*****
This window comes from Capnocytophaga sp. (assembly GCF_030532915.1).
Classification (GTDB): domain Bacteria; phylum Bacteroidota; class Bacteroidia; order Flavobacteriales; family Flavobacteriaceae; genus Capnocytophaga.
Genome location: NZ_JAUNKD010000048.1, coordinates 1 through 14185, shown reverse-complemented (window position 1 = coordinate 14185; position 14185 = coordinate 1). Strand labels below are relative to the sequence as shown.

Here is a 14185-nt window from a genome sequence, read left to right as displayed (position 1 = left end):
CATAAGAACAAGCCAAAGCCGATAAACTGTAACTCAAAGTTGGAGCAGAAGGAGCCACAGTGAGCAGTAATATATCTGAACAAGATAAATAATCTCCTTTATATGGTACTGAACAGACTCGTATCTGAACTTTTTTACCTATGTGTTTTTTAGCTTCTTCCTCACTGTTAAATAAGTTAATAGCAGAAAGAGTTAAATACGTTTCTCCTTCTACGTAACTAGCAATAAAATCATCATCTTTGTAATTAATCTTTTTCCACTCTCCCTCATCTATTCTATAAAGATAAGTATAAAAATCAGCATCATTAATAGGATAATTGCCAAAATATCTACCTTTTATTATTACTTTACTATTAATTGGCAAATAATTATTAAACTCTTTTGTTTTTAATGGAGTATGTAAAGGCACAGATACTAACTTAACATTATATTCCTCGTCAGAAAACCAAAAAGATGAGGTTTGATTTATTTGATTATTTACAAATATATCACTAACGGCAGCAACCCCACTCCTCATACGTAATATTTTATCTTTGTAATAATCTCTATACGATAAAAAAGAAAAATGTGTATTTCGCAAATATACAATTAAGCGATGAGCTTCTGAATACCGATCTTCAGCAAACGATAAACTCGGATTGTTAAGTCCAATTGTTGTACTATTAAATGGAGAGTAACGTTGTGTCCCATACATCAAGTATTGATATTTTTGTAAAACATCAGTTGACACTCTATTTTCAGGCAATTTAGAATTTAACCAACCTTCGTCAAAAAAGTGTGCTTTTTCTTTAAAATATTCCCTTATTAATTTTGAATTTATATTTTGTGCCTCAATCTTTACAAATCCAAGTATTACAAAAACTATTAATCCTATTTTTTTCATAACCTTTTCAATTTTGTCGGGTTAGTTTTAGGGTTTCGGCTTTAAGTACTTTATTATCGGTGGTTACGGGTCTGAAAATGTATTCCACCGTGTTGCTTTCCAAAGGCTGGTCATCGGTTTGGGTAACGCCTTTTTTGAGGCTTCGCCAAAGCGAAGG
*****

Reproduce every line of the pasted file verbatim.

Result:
This window comes from Capnocytophaga sp. (assembly GCF_030532915.1).
Classification (GTDB): domain Bacteria; phylum Bacteroidota; class Bacteroidia; order Flavobacteriales; family Flavobacteriaceae; genus Capnocytophaga.
Genome location: NZ_JAUNKD010000048.1, coordinates 1 through 14185, shown reverse-complemented (window position 1 = coordinate 14185; position 14185 = coordinate 1). Strand labels below are relative to the sequence as shown.

Here is a 14185-nt window from a genome sequence, read left to right as displayed (position 1 = left end):
CATAAGAACAAGCCAAAGCCGATAAACTGTAACTCAAAGTTGGAGCAGAAGGAGCCACAGTGAGCAGTAATATATCTGAACAAGATAAATAATCTCCTTTATATGGTACTGAACAGACTCGTATCTGAACTTTTTTACCTATGTGTTTTTTAGCTTCTTCCTCACTGTTAAATAAGTTAATAGCAGAAAGAGTTAAATACGTTTCTCCTTCTACGTAACTAGCAATAAAATCATCATCTTTGTAATTAATCTTTTTCCACTCTCCCTCATCTATTCTATAAAGATAAGTATAAAAATCAGCATCATTAATAGGATAATTGCCAAAATATCTACCTTTTATTATTACTTTACTATTAATTGGCAAATAATTATTAAACTCTTTTGTTTTTAATGGAGTATGTAAAGGCACAGATACTAACTTAACATTATATTCCTCGTCAGAAAACCAAAAAGATGAGGTTTGATTTATTTGATTATTTACAAATATATCACTAACGGCAGCAACCCCACTCCTCATACGTAATATTTTATCTTTGTAATAATCTCTATACGATAAAAAAGAAAAATGTGTATTTCGCAAATATACAATTAAGCGATGAGCTTCTGAATACCGATCTTCAGCAAACGATAAACTCGGATTGTTAAGTCCAATTGTTGTACTATTAAATGGAGAGTAACGTTGTGTCCCATACATCAAGTATTGATATTTTTGTAAAACATCAGTTGACACTCTATTTTCAGGCAATTTAGAATTTAACCAACCTTCGTCAAAAAAGTGTGCTTTTTCTTTAAAATATTCCCTTATTAATTTTGAATTTATATTTTGTGCCTCAATCTTTACAAATCCAAGTATTACAAAAACTATTAATCCTATTTTTTTCATAACCTTTTCAATTTTGTCGGGTTAGTTTTAGGGTTTCGGCTTTAAGTACTTTATTATCGGTGGTTACGGGTCTGAAAATGTATTCCACCGTGTTGCTTTCCAAAGGCTGGTCATCGGTTTGGGTAACGCCTTTTTTGAGGCTTCGCCAAAGCGAAGG